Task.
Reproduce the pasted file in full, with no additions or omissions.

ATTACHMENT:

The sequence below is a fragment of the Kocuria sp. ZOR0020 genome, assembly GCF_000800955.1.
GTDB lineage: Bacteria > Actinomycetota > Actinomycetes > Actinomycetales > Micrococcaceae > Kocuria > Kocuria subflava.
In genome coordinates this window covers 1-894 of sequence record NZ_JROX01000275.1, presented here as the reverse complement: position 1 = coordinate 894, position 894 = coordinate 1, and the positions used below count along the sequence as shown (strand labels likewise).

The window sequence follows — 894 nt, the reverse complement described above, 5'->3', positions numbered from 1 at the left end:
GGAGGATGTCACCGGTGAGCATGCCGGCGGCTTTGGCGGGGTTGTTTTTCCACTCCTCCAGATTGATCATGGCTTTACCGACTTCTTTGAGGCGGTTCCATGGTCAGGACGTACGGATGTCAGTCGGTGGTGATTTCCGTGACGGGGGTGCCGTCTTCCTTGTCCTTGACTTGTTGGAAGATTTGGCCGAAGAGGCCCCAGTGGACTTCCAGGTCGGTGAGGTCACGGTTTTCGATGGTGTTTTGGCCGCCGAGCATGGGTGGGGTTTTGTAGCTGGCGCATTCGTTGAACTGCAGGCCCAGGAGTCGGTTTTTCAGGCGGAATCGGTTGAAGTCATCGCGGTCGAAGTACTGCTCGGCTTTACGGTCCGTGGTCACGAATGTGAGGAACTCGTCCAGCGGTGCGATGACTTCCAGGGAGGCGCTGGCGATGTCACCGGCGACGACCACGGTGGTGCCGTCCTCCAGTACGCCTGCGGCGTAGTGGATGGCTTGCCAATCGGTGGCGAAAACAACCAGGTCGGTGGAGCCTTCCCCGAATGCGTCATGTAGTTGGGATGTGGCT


The sequence below is a fragment of the Kocuria sp. ZOR0020 genome, assembly GCF_000800955.1.
GTDB lineage: Bacteria > Actinomycetota > Actinomycetes > Actinomycetales > Micrococcaceae > Kocuria > Kocuria subflava.
In genome coordinates this window covers 1-894 of sequence record NZ_JROX01000275.1, presented here as the reverse complement: position 1 = coordinate 894, position 894 = coordinate 1, and the positions used below count along the sequence as shown (strand labels likewise).

The window sequence follows — 894 nt, the reverse complement described above, 5'->3', positions numbered from 1 at the left end:
GGAGGATGTCACCGGTGAGCATGCCGGCGGCTTTGGCGGGGTTGTTTTTCCACTCCTCCAGATTGATCATGGCTTTACCGACTTCTTTGAGGCGGTTCCATGGTCAGGACGTACGGATGTCAGTCGGTGGTGATTTCCGTGACGGGGGTGCCGTCTTCCTTGTCCTTGACTTGTTGGAAGATTTGGCCGAAGAGGCCCCAGTGGACTTCCAGGTCGGTGAGGTCACGGTTTTCGATGGTGTTTTGGCCGCCGAGCATGGGTGGGGTTTTGTAGCTGGCGCATTCGTTGAACTGCAGGCCCAGGAGTCGGTTTTTCAGGCGGAATCGGTTGAAGTCATCGCGGTCGAAGTACTGCTCGGCTTTACGGTCCGTGGTCACGAATGTGAGGAACTCGTCCAGCGGTGCGATGACTTCCAGGGAGGCGCTGGCGATGTCACCGGCGACGACCACGGTGGTGCCGTCCTCCAGTACGCCTGCGGCGTAGTGGATGGCTTGCCAATCGGTGGCGAAAACAACCAGGTCGGTGGAGCCTTCCCCGAATGCGTCATGTAGTTGGGATGTGGCT